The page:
I recently went to a memorial service for a former colleague that I had also helped in a professional capacity. He was 29 years old and decided to take his own life. I was not a close friend, so I did not know him well, but this came as a devastating shock to me, and even more so for the many friends and family at the memorial. Those close to him knew he was struggling but had no idea he might consider ending it all. How often have you heard that? The most puzzling thing about all of this was he was a young man who seemed to have it all. He was very bright, well educated, a gifted sportsman, who had many friends all over the world, and he was a really wonderful, down-to-earth guy. I said to my wife that evening, he was more talented than almost all the people in the room. Yet, he could not see a future.
This really affected me. As I said to one of his closest friends, depression is a bastard and it can affect anyone, at any time. It doesn’t need to be the result of a tragedy, failure or any other external event, sometimes it just sneaks up and swallows you. A week or so later I heard of another senior professional who also took her own life. It seems suicide is a bit like cancer, everybody has their own story of someone they knew who made the decision to end it all.
In NZ we have the highest youth suicide rate in the OECD and in 2017 606 Kiwi’s died by suicide. While suicide is the worst manifestation of mental health problems 47% per cent of New Zealanders will experience mental illness or distress in their lifetime and 1 in 6 adults have been diagnosed with a common mental disorder in their lifetime, depression and anxiety the most common. I’ve had my own battles with depression in the past, but the statistics would indicate almost half of us have. Mental health is a serious issue, that has a massive impact not just on the individual but also for all of those around them. The good news is some great work is being done to raise awareness.
This also made me think about what I can do as an employer and what other workplaces can do to help our people. All employers have obligations under the Health and Safety at Work Act, to prevent psychosocial health risks as well as other forms of harm in their workplaces. Recently WorkSafe announced that they had “called a meeting with the country’s major law firms, saying it wants to engage with and monitor what the firms are doing.”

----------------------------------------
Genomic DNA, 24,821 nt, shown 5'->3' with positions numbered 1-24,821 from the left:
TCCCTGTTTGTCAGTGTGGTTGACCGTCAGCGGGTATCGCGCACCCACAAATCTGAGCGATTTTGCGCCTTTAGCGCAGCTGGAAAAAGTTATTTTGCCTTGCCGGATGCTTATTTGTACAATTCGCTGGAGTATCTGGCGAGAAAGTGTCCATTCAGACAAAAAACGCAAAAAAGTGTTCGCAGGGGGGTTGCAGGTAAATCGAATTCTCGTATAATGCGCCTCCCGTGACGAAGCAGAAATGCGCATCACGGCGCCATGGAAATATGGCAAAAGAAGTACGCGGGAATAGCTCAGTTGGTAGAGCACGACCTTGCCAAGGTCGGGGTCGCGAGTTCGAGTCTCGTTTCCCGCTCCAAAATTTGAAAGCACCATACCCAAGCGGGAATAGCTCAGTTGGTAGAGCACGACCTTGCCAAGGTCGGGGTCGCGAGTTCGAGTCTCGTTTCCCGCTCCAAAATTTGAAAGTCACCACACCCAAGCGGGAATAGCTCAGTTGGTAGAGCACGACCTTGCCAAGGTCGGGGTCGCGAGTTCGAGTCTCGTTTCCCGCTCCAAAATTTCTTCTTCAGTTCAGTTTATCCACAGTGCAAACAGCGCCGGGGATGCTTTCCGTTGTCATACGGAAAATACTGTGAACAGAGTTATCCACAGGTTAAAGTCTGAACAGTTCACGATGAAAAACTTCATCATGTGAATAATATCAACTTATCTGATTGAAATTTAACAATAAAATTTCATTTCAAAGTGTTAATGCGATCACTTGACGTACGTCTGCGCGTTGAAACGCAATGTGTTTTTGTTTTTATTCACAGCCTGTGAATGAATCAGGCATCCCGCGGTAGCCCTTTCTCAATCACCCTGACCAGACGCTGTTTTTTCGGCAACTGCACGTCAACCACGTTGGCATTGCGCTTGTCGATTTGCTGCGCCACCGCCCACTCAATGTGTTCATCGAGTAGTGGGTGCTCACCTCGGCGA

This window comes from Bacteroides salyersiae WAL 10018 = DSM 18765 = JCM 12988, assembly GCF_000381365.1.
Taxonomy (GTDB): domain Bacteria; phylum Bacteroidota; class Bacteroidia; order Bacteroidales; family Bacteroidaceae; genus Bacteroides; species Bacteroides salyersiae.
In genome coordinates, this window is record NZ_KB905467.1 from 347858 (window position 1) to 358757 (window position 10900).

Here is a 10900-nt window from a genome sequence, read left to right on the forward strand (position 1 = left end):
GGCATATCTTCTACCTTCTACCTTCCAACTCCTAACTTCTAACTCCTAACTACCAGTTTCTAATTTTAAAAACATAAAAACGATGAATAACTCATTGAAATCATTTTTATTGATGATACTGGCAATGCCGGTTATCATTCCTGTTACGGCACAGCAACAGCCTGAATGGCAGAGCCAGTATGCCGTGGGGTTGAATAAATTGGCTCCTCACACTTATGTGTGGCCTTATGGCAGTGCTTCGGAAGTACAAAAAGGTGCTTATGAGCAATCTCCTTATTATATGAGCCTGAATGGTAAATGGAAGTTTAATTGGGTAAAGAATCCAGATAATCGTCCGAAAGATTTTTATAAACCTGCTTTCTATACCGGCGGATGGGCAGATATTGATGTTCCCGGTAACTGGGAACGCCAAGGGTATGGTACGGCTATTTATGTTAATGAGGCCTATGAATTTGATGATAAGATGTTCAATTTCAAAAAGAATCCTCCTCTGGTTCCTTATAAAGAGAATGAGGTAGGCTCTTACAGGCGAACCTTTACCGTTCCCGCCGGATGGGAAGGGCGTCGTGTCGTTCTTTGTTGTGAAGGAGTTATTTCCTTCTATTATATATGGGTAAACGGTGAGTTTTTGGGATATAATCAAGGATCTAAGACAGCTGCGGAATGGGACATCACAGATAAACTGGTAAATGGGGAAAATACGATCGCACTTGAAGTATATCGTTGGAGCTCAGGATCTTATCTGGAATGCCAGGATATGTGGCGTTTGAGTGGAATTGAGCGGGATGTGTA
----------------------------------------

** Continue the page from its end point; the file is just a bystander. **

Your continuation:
But more than just preventing harm, what can we do to proactively help people monitor their mental health and wellbeing. As I noted in my previous blog, your workplace can change you for better or for worse, and one of my driving principles is to help my team become better people through their experience working in my team. There are a couple of resources that are quite helpful. Depression.org.nz has a free, quick and easy depression and anxiety self-test that could highlight to an individual if there is an issue they need to address. St John New Zealand recently announced that they are launching a Mental Health First Aid course to give participants the “skills and knowledge to recognise and respond to individuals experiencing mental health concerns.” Like Minds, Like Mine have some great resources and stories to help end discrimination towards people with mental illness.
Legal Personnel is also currently exploring an opportunity to partner with a Kiwi company that has developed an app for individuals to track their own physical and mental health. I’ve had conversations with friends who have said when they look back on periods of their life, they were probably depressed but didn’t realise it at the time. This app will provide individuals with the insight into their own wellness and hopefully provide the trigger to seek help for those with mental health concerns, or at the very least start a discussion. More details to come on this exciting partnership.
We can all play a part in raising awareness about mental health, encouraging people to seek help, and creating workplaces that support people rather than allowing environments that damage people. Hopefully, this might reduce some of the ugly statistics we currently have, and we won’t have to keep going to memorial services for people who could see no way out.
Jarrod Moyle – Managing Director